6. Mt. St. Helens. This was one of those zen-like feelings when I was up there in all that devastated land for so many miles. I live in the desert, so open spaces like that with nothing much living are familiar, but this one felt like a burnt away history exposed and acute on chronic. I had the strangest feeling there. I wasn’t at all expecting it. I figured we’d go see the spot and the museum and take pictures and leave on our road trip, but what hit me was totally new. I felt that sensation some folks say they feel when they pass on and are revived back to life. A feeling of all-knowing, as if someone handed you the key to the universe and now you get “It” as in the collective knowledge of human beings on earth. It was very very strange and I felt sort of spiritually above all the petty stuff. Even the flight home I had no fear and I hate to fly. It lasted a few weeks. Every now and then I can recall the feeling, but man I’d like to live with that all the time, except I’d probably never get anything done.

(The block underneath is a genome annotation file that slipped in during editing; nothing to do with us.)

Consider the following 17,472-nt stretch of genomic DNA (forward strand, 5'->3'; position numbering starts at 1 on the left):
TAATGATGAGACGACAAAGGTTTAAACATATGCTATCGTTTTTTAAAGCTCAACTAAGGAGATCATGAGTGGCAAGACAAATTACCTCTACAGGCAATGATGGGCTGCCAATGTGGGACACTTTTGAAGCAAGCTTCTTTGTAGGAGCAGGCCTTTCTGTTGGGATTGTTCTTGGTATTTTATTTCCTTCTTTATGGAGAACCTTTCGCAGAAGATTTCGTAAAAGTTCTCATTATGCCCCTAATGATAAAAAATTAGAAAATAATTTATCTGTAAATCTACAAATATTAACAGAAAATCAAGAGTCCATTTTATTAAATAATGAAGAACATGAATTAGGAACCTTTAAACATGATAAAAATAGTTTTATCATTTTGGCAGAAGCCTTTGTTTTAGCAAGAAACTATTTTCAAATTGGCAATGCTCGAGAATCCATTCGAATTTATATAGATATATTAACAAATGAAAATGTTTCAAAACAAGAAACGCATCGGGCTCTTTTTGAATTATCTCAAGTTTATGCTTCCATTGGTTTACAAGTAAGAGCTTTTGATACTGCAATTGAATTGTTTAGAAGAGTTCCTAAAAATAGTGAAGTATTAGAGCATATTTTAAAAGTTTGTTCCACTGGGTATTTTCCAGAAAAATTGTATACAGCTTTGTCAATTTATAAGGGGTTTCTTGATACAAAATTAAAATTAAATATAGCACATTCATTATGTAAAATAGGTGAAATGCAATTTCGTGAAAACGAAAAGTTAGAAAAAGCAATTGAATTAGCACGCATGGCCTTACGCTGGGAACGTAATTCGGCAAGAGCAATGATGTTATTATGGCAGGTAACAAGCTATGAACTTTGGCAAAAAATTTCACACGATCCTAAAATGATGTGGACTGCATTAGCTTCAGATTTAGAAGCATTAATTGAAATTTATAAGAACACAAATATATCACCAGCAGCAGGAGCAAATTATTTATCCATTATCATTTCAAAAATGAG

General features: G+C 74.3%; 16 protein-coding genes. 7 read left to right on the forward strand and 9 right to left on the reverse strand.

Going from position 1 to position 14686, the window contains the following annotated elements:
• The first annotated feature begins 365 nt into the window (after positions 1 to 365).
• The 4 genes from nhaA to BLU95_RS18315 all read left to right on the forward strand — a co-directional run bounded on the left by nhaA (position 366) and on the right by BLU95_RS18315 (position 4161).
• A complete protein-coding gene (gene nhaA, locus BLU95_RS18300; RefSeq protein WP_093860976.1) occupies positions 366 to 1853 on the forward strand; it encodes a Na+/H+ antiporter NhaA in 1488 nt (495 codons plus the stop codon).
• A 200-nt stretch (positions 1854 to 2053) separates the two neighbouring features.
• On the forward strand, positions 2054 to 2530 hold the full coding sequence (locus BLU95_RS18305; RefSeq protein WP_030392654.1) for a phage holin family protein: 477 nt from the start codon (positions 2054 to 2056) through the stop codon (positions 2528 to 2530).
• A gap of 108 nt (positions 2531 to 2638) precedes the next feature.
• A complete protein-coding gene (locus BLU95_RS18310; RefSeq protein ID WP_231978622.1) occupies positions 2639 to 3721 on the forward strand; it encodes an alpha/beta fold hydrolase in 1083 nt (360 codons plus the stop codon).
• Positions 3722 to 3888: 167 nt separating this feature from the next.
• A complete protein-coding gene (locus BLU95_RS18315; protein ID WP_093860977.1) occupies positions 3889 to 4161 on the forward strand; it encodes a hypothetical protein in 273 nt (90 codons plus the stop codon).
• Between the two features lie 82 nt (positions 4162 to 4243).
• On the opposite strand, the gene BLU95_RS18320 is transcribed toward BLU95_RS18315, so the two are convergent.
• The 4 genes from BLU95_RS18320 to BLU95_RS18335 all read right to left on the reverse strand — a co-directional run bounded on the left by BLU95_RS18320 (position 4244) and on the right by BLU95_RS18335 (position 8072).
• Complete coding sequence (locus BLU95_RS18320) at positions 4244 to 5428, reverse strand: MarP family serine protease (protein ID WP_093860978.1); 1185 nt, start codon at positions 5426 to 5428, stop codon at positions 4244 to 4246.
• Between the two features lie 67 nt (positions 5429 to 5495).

7. Powhatan’s Chimney in Gloucester, Virginia. Supposedly this chimney is the remains of a house built for Powhatan by Captain John Smith. We stopped at this just about every time we headed to our summer home when I was a kid. I can’t explain the way this site made me feel. I was a sensitive kid but I usually blocked out places that were only mildly uneasy but ones that has something really powerful, I felt them full-on. I was pretty brave that way. I always became extremely quiet and respectful when we visited here. We visited hundreds of historic sites growing up, as mother was an historian and artist, but this one site gave me a feeling of a more ancient power. I don’t believe it was the chimney, but the land it was upon. I felt as if Native American spirits still sifted around the land there and watched us. I usually said goodbye when I left and that was not something I did for any other place. There's more spiritual energy in that small piece of land than I've felt anywhere and I've hit just about all the historic sites.